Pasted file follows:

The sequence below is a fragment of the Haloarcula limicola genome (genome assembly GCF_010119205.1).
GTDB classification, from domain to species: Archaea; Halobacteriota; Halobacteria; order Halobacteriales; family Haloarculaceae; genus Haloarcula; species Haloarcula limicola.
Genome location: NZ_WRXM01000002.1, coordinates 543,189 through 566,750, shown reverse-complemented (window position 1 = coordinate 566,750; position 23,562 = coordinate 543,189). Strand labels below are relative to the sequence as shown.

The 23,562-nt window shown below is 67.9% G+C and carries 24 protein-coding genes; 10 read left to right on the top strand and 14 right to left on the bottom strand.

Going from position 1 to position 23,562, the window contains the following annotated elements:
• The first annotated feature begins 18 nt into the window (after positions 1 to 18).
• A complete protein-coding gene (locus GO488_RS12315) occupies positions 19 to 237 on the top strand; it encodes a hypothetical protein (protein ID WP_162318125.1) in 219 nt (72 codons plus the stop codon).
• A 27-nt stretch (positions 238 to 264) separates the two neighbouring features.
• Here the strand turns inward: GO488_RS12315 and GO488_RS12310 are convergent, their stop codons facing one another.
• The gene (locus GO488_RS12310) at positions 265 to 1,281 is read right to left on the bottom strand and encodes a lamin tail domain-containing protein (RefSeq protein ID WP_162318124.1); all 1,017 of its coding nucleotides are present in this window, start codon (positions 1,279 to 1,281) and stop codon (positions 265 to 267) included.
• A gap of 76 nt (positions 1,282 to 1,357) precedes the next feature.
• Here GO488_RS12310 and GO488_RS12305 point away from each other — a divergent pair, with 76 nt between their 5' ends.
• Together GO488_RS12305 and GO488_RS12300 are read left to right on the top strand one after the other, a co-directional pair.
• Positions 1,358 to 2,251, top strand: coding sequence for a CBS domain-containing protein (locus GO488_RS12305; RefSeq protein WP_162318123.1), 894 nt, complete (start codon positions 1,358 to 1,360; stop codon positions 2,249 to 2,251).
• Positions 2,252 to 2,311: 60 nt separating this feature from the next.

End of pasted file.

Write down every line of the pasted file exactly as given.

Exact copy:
The sequence below is a fragment of the Haloarcula limicola genome (genome assembly GCF_010119205.1).
GTDB classification, from domain to species: Archaea; Halobacteriota; Halobacteria; order Halobacteriales; family Haloarculaceae; genus Haloarcula; species Haloarcula limicola.
Genome location: NZ_WRXM01000002.1, coordinates 543,189 through 566,750, shown reverse-complemented (window position 1 = coordinate 566,750; position 23,562 = coordinate 543,189). Strand labels below are relative to the sequence as shown.

The 23,562-nt window shown below is 67.9% G+C and carries 24 protein-coding genes; 10 read left to right on the top strand and 14 right to left on the bottom strand.

Going from position 1 to position 23,562, the window contains the following annotated elements:
• The first annotated feature begins 18 nt into the window (after positions 1 to 18).
• A complete protein-coding gene (locus GO488_RS12315) occupies positions 19 to 237 on the top strand; it encodes a hypothetical protein (protein ID WP_162318125.1) in 219 nt (72 codons plus the stop codon).
• A 27-nt stretch (positions 238 to 264) separates the two neighbouring features.
• Here the strand turns inward: GO488_RS12315 and GO488_RS12310 are convergent, their stop codons facing one another.
• The gene (locus GO488_RS12310) at positions 265 to 1,281 is read right to left on the bottom strand and encodes a lamin tail domain-containing protein (RefSeq protein ID WP_162318124.1); all 1,017 of its coding nucleotides are present in this window, start codon (positions 1,279 to 1,281) and stop codon (positions 265 to 267) included.
• A gap of 76 nt (positions 1,282 to 1,357) precedes the next feature.
• Here GO488_RS12310 and GO488_RS12305 point away from each other — a divergent pair, with 76 nt between their 5' ends.
• Together GO488_RS12305 and GO488_RS12300 are read left to right on the top strand one after the other, a co-directional pair.
• Positions 1,358 to 2,251, top strand: coding sequence for a CBS domain-containing protein (locus GO488_RS12305; RefSeq protein WP_162318123.1), 894 nt, complete (start codon positions 1,358 to 1,360; stop codon positions 2,249 to 2,251).
• Positions 2,252 to 2,311: 60 nt separating this feature from the next.